24 comments:

  1. Wonderful piece. Thanks for writing it. Hattie Lawson was not only an early female Pinkerton, but she was also the first female mixed race agent, probably in the world, but certainly in the USA. She was also known as Carrie Lawton, and Kitty Brackett, and was able to pass as white. As in most of these ladies, nothing is known of them after they leave the agency, yet male agents usually have a substantially-documented life story.

    ReplyDelete
  2. I had to double-check who was writing this article because I'm familiar with Christine's Innocence series involving two Pinkerton detectives. This is fabulous research, Becky, and invites all kinds of interesting stories to be written. What a courageous woman, Hattie was, working in a man's field, and with such a dangerous mission. I love reading mystery/ detective stores and have since I first learned to read. I look forward to reading your story.

    ReplyDelete
    Replies
    1. I love uncovering the forgotten heroines in both the Revolutionary and the Civil War. Hattie was a great find for me.

      Delete
  3. Becky, I enjoyed this post very much! I can't even imagine being hanged once, much less multiple times! UGH! This was really interesting--and you know how much I loved your story GAMBLING ON FOREVER! James and Elise were so perfect for one another!

    ReplyDelete
    Replies
    1. Thanks, Cheryl. I really enjoyed these two characters as well.

      Delete
  4. Hi, Becky! Your post interested me so much I had to go look up Timothy Webster and Hattie Lawson to see what they looked like--proof that you got me intrigued. You've made me want to explore more about spies during the Civil War. Great research and what character inspiration. I have this collection on my kindle and I look forward to reading your story.

    ReplyDelete
    Replies
    1. Thanks, Patti. One of the joys of writing historical romances is unearthing interesting characters like these.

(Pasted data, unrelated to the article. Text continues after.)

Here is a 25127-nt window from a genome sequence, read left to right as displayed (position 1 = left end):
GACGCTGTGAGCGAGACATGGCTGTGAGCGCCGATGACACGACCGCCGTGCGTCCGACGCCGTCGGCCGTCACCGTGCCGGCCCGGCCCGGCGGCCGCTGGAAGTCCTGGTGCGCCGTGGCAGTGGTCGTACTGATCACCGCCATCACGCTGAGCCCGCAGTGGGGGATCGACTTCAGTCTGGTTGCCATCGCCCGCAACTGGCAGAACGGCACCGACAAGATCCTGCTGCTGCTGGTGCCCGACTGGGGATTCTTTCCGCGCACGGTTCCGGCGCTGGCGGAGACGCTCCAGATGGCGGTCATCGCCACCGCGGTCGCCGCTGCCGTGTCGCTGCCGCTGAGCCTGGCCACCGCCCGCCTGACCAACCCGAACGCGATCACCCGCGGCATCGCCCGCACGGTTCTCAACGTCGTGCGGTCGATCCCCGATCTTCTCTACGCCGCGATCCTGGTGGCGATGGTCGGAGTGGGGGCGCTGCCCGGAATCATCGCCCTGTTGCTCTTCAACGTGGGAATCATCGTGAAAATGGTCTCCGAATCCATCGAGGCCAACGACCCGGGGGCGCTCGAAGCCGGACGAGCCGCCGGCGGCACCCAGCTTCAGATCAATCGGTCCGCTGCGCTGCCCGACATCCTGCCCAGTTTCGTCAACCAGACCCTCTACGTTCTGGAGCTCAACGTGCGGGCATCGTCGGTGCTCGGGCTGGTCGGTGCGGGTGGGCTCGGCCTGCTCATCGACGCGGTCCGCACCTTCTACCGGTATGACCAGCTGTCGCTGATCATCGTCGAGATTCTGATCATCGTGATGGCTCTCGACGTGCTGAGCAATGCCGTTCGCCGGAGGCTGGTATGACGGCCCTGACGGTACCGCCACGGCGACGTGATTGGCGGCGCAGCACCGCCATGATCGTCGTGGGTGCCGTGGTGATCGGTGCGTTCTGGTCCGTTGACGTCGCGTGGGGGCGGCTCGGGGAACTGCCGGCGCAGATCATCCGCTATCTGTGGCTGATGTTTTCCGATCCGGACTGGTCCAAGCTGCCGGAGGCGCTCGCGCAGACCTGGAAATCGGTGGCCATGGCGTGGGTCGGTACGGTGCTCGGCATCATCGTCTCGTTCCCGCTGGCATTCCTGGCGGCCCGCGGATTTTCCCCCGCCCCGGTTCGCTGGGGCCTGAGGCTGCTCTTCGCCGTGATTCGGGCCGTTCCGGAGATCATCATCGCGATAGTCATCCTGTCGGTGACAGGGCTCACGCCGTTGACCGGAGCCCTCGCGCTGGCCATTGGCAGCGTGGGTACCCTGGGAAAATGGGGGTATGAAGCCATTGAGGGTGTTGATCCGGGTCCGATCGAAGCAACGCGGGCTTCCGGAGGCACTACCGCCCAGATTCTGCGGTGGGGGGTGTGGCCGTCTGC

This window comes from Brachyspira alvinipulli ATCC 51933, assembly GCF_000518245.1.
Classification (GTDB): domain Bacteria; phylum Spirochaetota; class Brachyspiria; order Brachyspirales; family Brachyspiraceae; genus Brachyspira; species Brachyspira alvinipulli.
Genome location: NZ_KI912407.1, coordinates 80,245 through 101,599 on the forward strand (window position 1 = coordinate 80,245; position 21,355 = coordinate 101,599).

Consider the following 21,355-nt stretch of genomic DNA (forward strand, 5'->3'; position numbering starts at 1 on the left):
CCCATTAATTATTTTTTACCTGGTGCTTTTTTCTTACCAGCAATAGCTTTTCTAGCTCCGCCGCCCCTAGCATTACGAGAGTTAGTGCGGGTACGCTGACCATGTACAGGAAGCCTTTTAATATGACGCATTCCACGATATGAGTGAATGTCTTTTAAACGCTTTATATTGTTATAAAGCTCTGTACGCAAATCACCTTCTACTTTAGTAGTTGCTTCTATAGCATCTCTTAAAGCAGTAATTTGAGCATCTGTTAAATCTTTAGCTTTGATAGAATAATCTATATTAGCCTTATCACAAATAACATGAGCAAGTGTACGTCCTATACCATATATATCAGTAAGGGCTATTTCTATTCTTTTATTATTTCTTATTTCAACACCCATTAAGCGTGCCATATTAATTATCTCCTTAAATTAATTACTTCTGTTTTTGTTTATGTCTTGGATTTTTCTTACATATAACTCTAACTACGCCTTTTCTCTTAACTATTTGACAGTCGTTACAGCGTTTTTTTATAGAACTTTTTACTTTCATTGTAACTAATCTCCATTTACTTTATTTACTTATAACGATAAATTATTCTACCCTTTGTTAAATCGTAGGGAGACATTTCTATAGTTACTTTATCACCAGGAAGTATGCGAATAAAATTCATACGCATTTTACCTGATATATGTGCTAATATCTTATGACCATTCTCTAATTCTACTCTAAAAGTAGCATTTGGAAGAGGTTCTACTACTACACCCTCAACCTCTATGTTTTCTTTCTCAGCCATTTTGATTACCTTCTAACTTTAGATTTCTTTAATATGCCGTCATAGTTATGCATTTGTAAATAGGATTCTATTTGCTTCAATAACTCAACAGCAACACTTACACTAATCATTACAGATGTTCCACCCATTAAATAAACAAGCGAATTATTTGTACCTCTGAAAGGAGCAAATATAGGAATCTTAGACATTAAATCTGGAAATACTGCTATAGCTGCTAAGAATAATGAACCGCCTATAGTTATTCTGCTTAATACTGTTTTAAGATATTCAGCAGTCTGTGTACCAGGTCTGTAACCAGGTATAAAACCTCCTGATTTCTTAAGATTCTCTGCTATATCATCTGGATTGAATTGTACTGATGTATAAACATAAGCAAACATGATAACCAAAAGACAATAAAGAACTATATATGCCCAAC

Delete
  5. Thank you for uninteresting post. I had not realized that Pinkerton was involved supplying spies during the Civil War. It isn't something I have ever heard associated with the name. His agents did work undercover in their detective work, so it rally isn't much of a stretch to spying during the war.

    ReplyDelete
    Replies
    1. I guess every good business venture has to start somewhere, and the Pinkertons are no exception. Thanks for stopping by and reading my post.

      Delete
  6. Becky,

    The Pinkerton Detective Agency is a fascinating organization. So many 'real' stories and so many stories for fodder for authors to write.

    ReplyDelete
    Replies
    1. I agree, Kaye. This is the stuff that makes our stories so realistic.

      Delete
  7. I'd actually come across Hattie in some of my research, but not Webster. I do love this type of history and thank you for finding and sharing it with us. Doris

    ReplyDelete
    Replies
    1. Thanks, Doris. I love finding real life heroes and heroines that have been overlooked by history.

      Delete
  8. The Gambling series looks so enticing and stories by fantastic authors who write great westerns.
    I love the cover for Gambling on Forever.
    Your post was packed with some fascinating details about the history of the Pinkertons. I see you really got into some research.
    Before my sister went into nursing, she worked for Pinkertons for a while. She didn't like it, but I thought it was so cool.
    I wish you all the best, Becky, and I apologize for getting here so late.

    ReplyDelete
  9. Superbly written article, if only all bloggers offered the same content as you, the internet would be a far better place.. สมัครบาคาร่า

    ReplyDelete
  10. Hello there! I know this is somewhat off topic but I was wondering which blog platform are you using for this site? I’m getting fed up of WordPress because I’ve had issues with hackers and I’m looking at options for another platform. I would be fantastic if you could point me in the direction of a good platform. joker123 net

    ReplyDelete
  11. daftar dan mainkan game slot online dengan bet murah sekarang di YOYO88 >https://manneli.com/

    ReplyDelete
  12. Some really nice and useful information on this site, besides I believe the style
    and design has good features. 스포츠토토분석

    ReplyDelete
  13. Thank you for the information provided! Maintain the good performance of your site. You can also check my article 토토사이트

    ReplyDelete
  14. This is very interesting! Great information and it is also very well written. I will bookmark and comeback soon 토토사이트검증

    ReplyDelete
  15. nice post, keep up with this interesting work. It really is good to know that this topic is being covered also on this web site so cheers for taking time to discuss this! https://ec-sites.com

    ReplyDelete
  16. MJ atau MenangJudi merupakan situs slot online terbaik di indonesia dengan pelayanan 24 jam dan menyediakan berbagai game judi online seperti slot online, casino online, poker online, taruhan bola.
    kunjungi juga jago88

    ReplyDelete